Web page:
12. Depending on how you count things, the first woman to win was either Maggie Thompson, Lynn Varley or Karen Berger. Maggie Thompson and her husband Don took home the 1985 Best Comics Publication Kirby for Comics Buyer’s Guide, which would go on to win two Eisners in the ’90s. Lynn Varley shared the 1987 Kirby for Best Art Team with Frank Miller and Klaus Janson for The Dark Knight Returns. Once the Eisners started up, Varley and Miller took home the 1991 Best Graphic Album – New for Elektra Lives Again. The first woman to receive an Eisner and not share it with anyone else is Karen Berger, who in 1992 was the first to win Best Editor. She won it again in ’94 and ’95. The category was discontinued after ’97. A woman wasn’t inducted into the Hall of Fame until 2001, with beloved artist /colorist Marie Severin, and cartoonist Dale Messick, creator of Brenda Starr.

13. For a long time, the vast majority of winners of both Kirbys and Eisners was white males, which isn’t terribly surprising given the history of comics. Mexican-Americans Los Bros. Hernandez were the first winners with a significant non-Caucasian background; their Love and Rockets won Best Black-and-White Comic in the 1986 Kirby Awards. Spanish-American Sergio Aragonés won his first of many Eisners in 1992 for Best Humor Publication for Groo the Wanderer. Filipino American Ronnie Del Carmen shared the 1995 Best Single Issue Eisner with Paul Dini and Bruce Timm for Batman Adventures Holiday Special. Japanese American Stan Sakai won Best Lettering in 1996. In 1999, Kyler Baker became the first black creator to win an Eisner with his win of the Best Writer/Artist – Humor for You Are Here.

14. There have been just  ties in the history of the Eisners (not counting the Retailer Awards). The first was in 1996, when Stuart Moore and Bronwyn Taggart split Best Editor. Every other tie has happened since 2004. This year was the only time there has been two ties: Chris Samnee and David Aja shared the Best Penciler/Inker Award, and Best Reality-Based Work went to both Joseph Lambert’s Annie Sullivan and the Trials of Hellen Keller and Frank M. Young and David Lasky’s The Carter Family: Don’t Forget This Song.

15. Manga was finally recognized by the Eisners in 1998 with Masahi Tanaka’s Gon Swimmin’ winning Best Humor Publication and Best U.S. Edition of Foreign Material. For a number of years after, that latter category typically went to a Dark Horse manga publication. In 2004, Vertical, Inc. became the first company that primarily publishes manga to win this award for their translation of Buddha by Osamu Tezuka.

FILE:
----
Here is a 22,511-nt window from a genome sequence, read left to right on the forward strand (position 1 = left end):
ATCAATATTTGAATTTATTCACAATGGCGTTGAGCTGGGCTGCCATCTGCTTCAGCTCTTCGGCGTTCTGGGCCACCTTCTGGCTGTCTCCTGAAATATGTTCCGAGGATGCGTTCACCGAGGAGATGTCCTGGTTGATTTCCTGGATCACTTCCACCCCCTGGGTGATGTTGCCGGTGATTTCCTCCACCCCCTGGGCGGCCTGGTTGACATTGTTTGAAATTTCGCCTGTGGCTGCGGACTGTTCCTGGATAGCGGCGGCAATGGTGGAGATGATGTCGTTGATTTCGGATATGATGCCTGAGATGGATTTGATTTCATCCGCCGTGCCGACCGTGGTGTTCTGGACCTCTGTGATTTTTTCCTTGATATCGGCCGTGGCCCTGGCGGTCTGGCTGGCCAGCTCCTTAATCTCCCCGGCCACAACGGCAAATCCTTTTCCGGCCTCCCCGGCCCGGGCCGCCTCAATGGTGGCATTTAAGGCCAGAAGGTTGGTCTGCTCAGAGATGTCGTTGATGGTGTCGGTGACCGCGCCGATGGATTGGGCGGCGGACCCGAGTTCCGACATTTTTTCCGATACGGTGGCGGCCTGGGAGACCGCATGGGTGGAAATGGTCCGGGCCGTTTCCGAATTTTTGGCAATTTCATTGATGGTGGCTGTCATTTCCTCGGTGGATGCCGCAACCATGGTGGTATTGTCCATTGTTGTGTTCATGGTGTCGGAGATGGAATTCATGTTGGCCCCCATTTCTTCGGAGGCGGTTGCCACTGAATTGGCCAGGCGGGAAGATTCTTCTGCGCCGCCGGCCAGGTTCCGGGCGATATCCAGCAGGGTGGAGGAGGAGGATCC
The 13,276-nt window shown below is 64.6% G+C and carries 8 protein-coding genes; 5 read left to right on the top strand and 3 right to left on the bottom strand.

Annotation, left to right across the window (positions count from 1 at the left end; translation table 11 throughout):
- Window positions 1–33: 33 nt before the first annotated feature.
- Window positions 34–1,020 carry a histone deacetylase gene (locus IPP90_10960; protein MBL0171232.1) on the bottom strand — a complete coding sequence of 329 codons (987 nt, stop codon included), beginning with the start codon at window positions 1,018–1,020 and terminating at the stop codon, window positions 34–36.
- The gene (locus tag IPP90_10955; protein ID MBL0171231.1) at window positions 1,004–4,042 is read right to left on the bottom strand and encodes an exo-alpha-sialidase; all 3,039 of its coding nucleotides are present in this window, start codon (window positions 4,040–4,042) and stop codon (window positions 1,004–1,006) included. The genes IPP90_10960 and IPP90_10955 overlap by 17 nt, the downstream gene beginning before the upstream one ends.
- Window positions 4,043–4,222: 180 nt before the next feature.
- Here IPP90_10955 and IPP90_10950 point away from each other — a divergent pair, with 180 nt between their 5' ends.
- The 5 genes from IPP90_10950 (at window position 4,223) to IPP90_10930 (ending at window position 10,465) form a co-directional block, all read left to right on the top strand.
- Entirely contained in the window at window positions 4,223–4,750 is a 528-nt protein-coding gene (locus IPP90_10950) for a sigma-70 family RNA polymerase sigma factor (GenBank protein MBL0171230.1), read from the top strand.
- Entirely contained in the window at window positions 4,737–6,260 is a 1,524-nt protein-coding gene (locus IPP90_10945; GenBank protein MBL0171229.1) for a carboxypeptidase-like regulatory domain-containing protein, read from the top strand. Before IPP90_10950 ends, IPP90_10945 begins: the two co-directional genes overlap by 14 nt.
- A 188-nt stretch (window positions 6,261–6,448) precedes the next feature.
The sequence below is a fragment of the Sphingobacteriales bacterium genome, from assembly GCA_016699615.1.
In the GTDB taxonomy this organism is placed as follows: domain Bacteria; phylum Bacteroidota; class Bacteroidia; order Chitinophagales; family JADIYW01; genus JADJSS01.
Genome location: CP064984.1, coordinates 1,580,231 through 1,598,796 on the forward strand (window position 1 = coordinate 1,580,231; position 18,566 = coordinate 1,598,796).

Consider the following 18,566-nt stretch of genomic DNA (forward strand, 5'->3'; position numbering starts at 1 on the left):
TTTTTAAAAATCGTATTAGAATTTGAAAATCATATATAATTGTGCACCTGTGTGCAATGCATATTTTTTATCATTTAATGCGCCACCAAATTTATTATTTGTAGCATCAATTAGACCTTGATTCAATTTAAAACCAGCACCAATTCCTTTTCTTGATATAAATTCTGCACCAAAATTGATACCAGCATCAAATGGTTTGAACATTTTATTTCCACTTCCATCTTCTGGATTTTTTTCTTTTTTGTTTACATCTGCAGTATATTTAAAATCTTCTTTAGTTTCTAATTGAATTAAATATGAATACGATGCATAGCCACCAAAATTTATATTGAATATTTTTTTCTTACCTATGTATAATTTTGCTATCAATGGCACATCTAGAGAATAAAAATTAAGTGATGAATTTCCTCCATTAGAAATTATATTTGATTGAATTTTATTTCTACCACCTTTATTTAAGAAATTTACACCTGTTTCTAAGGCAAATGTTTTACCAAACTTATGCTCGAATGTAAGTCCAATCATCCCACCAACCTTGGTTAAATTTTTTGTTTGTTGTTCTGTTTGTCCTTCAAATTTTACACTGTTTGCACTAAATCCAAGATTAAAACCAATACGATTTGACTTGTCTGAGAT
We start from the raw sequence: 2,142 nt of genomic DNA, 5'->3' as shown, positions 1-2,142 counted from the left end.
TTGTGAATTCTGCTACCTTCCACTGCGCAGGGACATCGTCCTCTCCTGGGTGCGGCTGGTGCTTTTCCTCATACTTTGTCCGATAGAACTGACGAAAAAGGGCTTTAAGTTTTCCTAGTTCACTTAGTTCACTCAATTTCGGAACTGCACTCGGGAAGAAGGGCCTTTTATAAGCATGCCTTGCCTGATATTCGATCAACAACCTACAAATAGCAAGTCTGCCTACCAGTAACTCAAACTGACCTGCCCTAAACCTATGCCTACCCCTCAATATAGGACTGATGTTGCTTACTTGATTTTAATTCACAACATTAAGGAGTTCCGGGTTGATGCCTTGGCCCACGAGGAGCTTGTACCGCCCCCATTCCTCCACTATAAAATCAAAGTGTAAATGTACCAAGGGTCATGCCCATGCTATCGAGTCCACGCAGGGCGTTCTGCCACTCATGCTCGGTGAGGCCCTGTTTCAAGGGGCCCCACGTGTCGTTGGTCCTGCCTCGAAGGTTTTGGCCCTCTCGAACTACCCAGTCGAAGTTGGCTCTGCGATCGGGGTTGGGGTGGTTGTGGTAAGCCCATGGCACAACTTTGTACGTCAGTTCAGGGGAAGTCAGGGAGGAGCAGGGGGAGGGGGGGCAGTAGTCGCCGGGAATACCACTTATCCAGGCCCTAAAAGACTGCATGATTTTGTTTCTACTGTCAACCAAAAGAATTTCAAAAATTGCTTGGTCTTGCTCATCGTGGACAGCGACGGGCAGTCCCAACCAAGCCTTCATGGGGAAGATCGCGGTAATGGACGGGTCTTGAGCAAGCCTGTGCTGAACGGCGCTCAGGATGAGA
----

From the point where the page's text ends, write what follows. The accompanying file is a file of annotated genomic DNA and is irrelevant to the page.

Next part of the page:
15. It also took a few years for the Eisners to recognize webcomics. The Best Digital Comic category was finally added in 2005, with Mom’s Cancer by Brian Fies the inaugural winner. The category was temporarily renamed Best Webcomic in 2009 but returned to the original name the next year.

16. The digital revolution also altered the Best Comics-Related Periodical/Journalism category. Since 2008, winners have been strictly online, starting with Newsarama. Tom Spurgeon’s The Comics Reporter has won three times since then, including this year. Back in the print days, Jon B. Cooke’s Comic Book Artist dominated the category, winning five years in a row, edging out The Comics Journal by one win.

17. The Eisner judges select the nominees, which are then voted on by comics professionals. In the ’90s, the judges consisted of five people from different corners of the industry. For the first two years, each panel consisted of two women but has since usually included just one. Since 2011, a sixth person has been added to the panel.

18. One hundred sixty-three people have served as Eisner judges. Selected judges travel to San Diego and hole up in a hotel for a long weekend of extended comic book reading and fierce debating to come up with the year’s nominee list.

19. The Spirit of Comics Retailer Award has recognized excellence in comic book retailing since 1993. In the ’90s, two to three stores won each year, but since 2000 the award has gone to only one store with the exception of another tie last year.

20. The first international comic book store to receive the Spirit of Comics Retailer Award was The Beguiling in Toronto, one of three winners in the inaugural year.

21. Does California have the world’s greatest collection of comic book stores? The state has the most stores that have won the Spirit of Comics Retailer Award with nine of the 33 winning stores. Rory Root’s Comic Relief in Berkeley was the first California store to win, followed by Golden Apple in Los Angeles the next year.

22. Just two stores have closed since winning a Spirit of Comics Retailer Award, both from the first year the award was given in 1993. A moment of silence, please, for Moondog’s in Chicago and Comic Relief.

23. One hundred twenty-eight people have been inducted into the Will Eisner Hall of Fame. Initially just two to four inductees were added each year until 1999 when a whopping 10 were ushered in. Since then, it’s typically been about six each year.

24. The first three inductees, from the final year of the Kirbys, were Carl Barks, Will Eisner and Jack Kirby, all alive at the time. The first deceased inductee was Milton Caniff in 1988, the first Eisners; he had died the previous April and was the only inductee that year. R. Crumb is the sixth creator to be added the Hall of Fame and the earliest inductee still living and producing new work.